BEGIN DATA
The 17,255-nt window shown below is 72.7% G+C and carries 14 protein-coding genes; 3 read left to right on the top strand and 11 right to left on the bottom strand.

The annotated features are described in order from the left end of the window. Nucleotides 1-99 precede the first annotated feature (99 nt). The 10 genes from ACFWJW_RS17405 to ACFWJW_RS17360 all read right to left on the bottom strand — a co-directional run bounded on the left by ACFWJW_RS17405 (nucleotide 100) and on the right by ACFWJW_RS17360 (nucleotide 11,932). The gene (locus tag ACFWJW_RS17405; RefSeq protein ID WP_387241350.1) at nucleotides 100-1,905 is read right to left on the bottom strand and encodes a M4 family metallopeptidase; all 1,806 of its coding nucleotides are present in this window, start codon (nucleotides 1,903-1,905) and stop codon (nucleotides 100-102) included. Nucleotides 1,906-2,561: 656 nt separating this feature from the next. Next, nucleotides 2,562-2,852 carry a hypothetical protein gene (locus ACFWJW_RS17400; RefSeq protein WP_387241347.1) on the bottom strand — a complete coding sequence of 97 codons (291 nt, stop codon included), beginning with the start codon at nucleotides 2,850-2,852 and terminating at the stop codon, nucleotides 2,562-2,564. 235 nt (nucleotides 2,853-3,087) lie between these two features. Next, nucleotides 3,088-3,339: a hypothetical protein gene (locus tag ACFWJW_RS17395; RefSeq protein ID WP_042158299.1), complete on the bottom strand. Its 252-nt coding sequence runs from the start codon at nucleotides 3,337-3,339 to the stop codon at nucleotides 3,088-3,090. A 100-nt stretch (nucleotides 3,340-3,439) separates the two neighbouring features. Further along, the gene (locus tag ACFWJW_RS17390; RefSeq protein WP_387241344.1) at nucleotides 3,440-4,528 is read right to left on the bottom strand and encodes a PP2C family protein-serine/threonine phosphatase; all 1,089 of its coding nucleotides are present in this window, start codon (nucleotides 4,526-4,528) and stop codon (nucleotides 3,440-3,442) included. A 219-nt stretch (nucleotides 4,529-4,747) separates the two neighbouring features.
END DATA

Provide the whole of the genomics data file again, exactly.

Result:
The 17,255-nt window shown below is 72.7% G+C and carries 14 protein-coding genes; 3 read left to right on the top strand and 11 right to left on the bottom strand.

The annotated features are described in order from the left end of the window. Nucleotides 1-99 precede the first annotated feature (99 nt). The 10 genes from ACFWJW_RS17405 to ACFWJW_RS17360 all read right to left on the bottom strand — a co-directional run bounded on the left by ACFWJW_RS17405 (nucleotide 100) and on the right by ACFWJW_RS17360 (nucleotide 11,932). The gene (locus tag ACFWJW_RS17405; RefSeq protein ID WP_387241350.1) at nucleotides 100-1,905 is read right to left on the bottom strand and encodes a M4 family metallopeptidase; all 1,806 of its coding nucleotides are present in this window, start codon (nucleotides 1,903-1,905) and stop codon (nucleotides 100-102) included. Nucleotides 1,906-2,561: 656 nt separating this feature from the next. Next, nucleotides 2,562-2,852 carry a hypothetical protein gene (locus ACFWJW_RS17400; RefSeq protein WP_387241347.1) on the bottom strand — a complete coding sequence of 97 codons (291 nt, stop codon included), beginning with the start codon at nucleotides 2,850-2,852 and terminating at the stop codon, nucleotides 2,562-2,564. 235 nt (nucleotides 2,853-3,087) lie between these two features. Next, nucleotides 3,088-3,339: a hypothetical protein gene (locus tag ACFWJW_RS17395; RefSeq protein ID WP_042158299.1), complete on the bottom strand. Its 252-nt coding sequence runs from the start codon at nucleotides 3,337-3,339 to the stop codon at nucleotides 3,088-3,090. A 100-nt stretch (nucleotides 3,340-3,439) separates the two neighbouring features. Further along, the gene (locus tag ACFWJW_RS17390; RefSeq protein WP_387241344.1) at nucleotides 3,440-4,528 is read right to left on the bottom strand and encodes a PP2C family protein-serine/threonine phosphatase; all 1,089 of its coding nucleotides are present in this window, start codon (nucleotides 4,526-4,528) and stop codon (nucleotides 3,440-3,442) included. A 219-nt stretch (nucleotides 4,529-4,747) separates the two neighbouring features.